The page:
• Golem XIV November 29, 2012 at 3:04 pm #

      Hello Stevie,

      they already are. There have been rumours about Elliot and Greece.

      If Elliot do force either another default or get Argentina to pay up then it will set the scene for more of the same with other countries.

      I don’t think Elliot’s voctory in judge Griesa’s court sets anything in stone. I think other courts will staill takea different view. Particularly if the decision heralds a move from NY banks to banks elsewhere.

      The are other Vultures but not many. The DART family are heavily involved in Vulture fund activities.

  11. James Dixon November 29, 2012 at 3:26 pm #

    Well, thanks for that. It certainly answered my jurisdictional question (Although, if ever there was an example of not asking a question you might not like the answer to…..)!!

    First off, let’s get the wishy-washy lefty stuff out of the way (and full disclosure here, I live in Brazil, so I’m not exactly neutral or disinterested when it comes to the pillaging of Latin America..):

    It strikes me as grossly unfair (and somewhat Ironic) that, given the relatively recent history of South America, and given the West’s attacks on democracy and freedom in the region, we’re now seeing a kind of financial post-colonial re-colonisation, via, and I use this term very effing loosely, ‘the rule of law’! A Monroe Doctrine 2.0 with added lawyery-type stuff, if you like!?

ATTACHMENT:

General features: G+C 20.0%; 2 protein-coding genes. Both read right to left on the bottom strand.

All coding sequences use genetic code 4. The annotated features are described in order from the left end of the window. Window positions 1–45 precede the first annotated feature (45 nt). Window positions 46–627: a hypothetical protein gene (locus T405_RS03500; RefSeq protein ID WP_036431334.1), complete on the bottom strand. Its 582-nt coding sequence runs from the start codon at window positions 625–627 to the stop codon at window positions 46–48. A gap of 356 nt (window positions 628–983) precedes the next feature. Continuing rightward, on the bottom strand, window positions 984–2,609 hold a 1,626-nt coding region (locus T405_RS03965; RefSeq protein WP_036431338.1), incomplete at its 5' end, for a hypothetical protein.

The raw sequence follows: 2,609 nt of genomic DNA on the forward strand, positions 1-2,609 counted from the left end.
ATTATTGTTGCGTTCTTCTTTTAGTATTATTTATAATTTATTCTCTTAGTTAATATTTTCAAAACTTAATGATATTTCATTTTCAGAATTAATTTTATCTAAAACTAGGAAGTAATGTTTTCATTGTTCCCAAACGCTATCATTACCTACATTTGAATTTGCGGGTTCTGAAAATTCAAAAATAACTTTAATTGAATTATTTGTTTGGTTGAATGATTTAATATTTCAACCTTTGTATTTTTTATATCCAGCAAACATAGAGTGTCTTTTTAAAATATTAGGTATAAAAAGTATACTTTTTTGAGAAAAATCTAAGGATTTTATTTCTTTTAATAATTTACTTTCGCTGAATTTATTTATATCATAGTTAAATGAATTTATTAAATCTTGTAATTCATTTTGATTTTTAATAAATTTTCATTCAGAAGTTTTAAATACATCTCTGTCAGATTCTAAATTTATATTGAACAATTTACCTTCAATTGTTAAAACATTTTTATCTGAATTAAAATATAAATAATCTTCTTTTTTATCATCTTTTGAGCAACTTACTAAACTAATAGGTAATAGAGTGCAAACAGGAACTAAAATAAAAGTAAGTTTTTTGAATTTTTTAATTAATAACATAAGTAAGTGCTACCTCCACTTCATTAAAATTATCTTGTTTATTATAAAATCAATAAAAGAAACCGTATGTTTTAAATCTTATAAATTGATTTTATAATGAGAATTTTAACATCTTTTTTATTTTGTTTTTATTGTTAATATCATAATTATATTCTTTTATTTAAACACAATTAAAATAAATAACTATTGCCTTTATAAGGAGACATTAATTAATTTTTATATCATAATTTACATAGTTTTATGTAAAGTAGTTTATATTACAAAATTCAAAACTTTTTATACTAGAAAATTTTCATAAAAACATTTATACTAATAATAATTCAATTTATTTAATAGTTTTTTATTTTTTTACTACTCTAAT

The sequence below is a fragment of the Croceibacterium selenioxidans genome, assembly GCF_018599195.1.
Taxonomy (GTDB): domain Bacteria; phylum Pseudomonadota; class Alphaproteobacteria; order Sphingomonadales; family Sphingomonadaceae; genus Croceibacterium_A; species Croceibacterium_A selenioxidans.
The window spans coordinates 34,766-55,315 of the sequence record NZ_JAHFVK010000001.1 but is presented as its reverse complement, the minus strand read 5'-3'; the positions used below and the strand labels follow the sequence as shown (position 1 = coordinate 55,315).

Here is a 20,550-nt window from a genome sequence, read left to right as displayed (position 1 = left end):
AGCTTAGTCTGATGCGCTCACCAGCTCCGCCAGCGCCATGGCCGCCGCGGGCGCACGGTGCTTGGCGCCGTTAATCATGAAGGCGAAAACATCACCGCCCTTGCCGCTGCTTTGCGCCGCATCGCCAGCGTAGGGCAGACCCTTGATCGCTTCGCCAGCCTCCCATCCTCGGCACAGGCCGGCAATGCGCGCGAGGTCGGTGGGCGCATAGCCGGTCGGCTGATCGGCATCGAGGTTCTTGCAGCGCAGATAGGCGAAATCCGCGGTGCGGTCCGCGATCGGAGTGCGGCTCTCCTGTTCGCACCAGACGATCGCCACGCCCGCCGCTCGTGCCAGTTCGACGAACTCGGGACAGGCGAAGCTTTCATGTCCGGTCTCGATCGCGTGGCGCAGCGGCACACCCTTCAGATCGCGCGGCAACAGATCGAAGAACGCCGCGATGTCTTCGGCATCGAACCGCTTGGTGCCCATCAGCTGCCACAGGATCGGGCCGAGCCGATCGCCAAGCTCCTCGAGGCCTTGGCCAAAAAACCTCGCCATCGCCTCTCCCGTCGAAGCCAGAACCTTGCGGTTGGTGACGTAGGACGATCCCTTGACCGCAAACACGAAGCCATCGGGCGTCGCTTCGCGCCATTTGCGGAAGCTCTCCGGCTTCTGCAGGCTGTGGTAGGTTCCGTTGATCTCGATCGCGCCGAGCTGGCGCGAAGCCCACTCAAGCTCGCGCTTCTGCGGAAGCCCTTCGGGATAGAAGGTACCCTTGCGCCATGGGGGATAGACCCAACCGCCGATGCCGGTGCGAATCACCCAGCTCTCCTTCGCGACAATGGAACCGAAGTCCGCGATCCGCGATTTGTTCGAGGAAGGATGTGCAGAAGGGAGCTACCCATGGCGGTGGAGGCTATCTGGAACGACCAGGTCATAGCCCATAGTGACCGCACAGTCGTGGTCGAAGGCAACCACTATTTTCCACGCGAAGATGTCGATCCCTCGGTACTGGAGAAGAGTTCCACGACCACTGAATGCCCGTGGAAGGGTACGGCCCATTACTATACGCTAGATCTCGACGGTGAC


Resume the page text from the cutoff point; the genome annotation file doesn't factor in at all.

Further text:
Let’s not forget here, that it’s possible to draw a very clear line between whatever debt/financial issues these countries have now, and the compliant Military/technocrats who were ‘installed’ precisely because they’d be all favourable to liberalisation and whatnot!

    So, even though the citizens of many Latin American countries suffered untold atrocities, even though they fought (long and hard) to re-establish democracy and civil rights, they’re still effectively suffering for the decisions and deals made by the Dictatorships who most certainly didn’t ‘speak for them’, and who, sure as shit, had little in the way of democratic legitimacy!!

    Now, obviously the International Financial System isn’t well known for operating within a framework of justice, or fairness, but surely there’s a legal argument that if that line can be drawn, if there’s a clear relationship from then to now (the ‘but for…’ test in law), there’s a pretty good argument for any resulting (accumulated) debt to be considered null and void.